The history of Augarten (“garden on the flood plain”) dates back to 1614 when Emperor Matthias had a small hunting lodge built on the previously unspoiled flood plain. During the following 150 years this private imperial hunting park was extended several times but was ravaged in 1683 during the Second Siege of Vienna.

In 1775 Emperor Joseph the Second opened the park to the public and the inscription on the entrance portal “Allen Menschen gewidmeter Erlustigungs-Ort von Ihrem Schaetzer” reminds everybody today of the emperor’s generosity to his people.  The emperor had the whole garden renovated, including the planting of 400 lime trees, the installation of 200 benches and the rehoming of hundreds of nightingales.  The emperor reserved one area of the park for personal use and had it fashioned in what was known as the “English” style.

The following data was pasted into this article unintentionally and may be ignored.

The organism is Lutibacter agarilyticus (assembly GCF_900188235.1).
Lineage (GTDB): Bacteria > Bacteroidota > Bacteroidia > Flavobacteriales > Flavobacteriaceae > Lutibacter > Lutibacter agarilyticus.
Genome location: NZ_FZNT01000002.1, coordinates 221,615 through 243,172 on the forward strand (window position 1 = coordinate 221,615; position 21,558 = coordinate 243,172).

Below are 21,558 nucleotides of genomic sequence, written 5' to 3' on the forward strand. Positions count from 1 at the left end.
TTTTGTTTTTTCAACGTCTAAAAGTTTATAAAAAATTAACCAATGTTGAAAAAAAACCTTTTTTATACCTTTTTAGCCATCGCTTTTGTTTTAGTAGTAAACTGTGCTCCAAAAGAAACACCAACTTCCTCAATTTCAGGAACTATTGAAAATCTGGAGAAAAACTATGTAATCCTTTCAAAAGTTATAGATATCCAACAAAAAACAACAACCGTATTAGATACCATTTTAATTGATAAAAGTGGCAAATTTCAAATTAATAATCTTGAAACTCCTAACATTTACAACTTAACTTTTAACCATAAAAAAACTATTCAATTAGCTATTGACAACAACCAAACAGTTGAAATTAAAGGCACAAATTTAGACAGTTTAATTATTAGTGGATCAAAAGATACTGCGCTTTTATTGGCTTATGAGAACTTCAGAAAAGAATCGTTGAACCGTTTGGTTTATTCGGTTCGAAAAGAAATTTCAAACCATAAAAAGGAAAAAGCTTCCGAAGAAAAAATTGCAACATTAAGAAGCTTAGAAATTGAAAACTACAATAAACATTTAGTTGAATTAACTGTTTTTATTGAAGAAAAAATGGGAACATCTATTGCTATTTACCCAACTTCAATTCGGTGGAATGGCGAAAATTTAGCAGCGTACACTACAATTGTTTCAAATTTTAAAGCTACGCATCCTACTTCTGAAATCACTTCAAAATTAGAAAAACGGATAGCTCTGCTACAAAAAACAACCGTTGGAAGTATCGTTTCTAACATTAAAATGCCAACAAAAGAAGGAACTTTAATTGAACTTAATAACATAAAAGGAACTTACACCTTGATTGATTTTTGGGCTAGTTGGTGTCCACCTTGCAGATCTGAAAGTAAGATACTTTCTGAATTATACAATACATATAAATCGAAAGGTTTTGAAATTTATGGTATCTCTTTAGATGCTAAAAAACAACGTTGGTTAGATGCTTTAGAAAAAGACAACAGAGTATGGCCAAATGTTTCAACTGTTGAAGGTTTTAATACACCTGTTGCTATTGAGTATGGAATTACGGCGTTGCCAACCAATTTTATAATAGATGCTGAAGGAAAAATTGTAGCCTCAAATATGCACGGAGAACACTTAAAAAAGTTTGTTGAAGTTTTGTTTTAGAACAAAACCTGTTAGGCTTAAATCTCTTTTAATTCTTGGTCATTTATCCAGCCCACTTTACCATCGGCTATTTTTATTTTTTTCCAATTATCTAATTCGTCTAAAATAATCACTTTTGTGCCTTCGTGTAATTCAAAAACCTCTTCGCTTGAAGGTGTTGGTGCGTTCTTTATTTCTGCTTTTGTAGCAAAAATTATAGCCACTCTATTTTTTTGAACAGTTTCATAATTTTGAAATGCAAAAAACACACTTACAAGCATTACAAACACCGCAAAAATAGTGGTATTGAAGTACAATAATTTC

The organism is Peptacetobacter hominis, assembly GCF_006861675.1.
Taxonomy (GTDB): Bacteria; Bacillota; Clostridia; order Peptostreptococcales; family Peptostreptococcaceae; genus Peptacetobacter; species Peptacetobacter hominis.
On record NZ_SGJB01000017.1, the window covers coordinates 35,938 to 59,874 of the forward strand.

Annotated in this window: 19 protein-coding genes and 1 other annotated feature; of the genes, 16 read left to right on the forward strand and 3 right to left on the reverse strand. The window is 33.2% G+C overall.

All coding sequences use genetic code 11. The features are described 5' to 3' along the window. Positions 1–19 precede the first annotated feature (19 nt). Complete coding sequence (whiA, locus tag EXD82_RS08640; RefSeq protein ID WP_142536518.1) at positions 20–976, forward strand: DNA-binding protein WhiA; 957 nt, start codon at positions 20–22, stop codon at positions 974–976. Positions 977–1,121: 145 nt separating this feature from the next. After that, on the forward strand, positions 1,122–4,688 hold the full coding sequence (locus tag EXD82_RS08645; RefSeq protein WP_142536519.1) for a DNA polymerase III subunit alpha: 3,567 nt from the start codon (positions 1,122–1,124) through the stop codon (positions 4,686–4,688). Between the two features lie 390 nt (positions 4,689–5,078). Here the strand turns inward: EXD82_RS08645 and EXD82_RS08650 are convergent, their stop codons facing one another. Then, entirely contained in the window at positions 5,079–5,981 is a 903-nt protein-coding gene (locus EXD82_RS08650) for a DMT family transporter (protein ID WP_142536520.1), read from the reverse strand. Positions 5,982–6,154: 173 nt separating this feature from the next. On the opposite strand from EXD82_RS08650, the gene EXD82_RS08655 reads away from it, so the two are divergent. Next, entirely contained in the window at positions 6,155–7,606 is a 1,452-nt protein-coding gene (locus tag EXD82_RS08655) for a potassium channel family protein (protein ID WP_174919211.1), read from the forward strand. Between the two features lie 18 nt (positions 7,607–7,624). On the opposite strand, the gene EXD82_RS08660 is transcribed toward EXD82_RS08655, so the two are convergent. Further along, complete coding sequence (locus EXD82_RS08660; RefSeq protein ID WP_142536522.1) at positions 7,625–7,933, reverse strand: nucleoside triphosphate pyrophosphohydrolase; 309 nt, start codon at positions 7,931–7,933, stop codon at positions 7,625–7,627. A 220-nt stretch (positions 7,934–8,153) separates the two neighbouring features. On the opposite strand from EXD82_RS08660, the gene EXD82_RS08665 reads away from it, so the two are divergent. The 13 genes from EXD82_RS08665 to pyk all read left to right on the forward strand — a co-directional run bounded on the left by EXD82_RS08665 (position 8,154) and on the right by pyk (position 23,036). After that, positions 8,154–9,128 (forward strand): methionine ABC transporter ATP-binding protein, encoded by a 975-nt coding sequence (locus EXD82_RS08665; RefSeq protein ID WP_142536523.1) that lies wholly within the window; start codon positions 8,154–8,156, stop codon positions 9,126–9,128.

The building in the middle of the park, known nowadays as Augarten Palace, is the former suite of concert rooms of Emperor Ferdinand the Third’s pleasure pavilion called Alte Favorita and where Wolfgang Amadeus Mozart and Ludwig van Beethoven conducted the famous morning concerts from 1782 and 1792 respectively.   The building was also used for balls, galas and sweepstakes and by the end of the 18th century had become a centre of fashion and culture.  This is where Johann Strauss the First, gave his May Day concerts from 1820 to 1848.  Following a period of disuse at the end of the 19th century, in 1923 the Viennese porcelain manufacturer Augarten commenced production of its “White Gold” in the former concert rooms.


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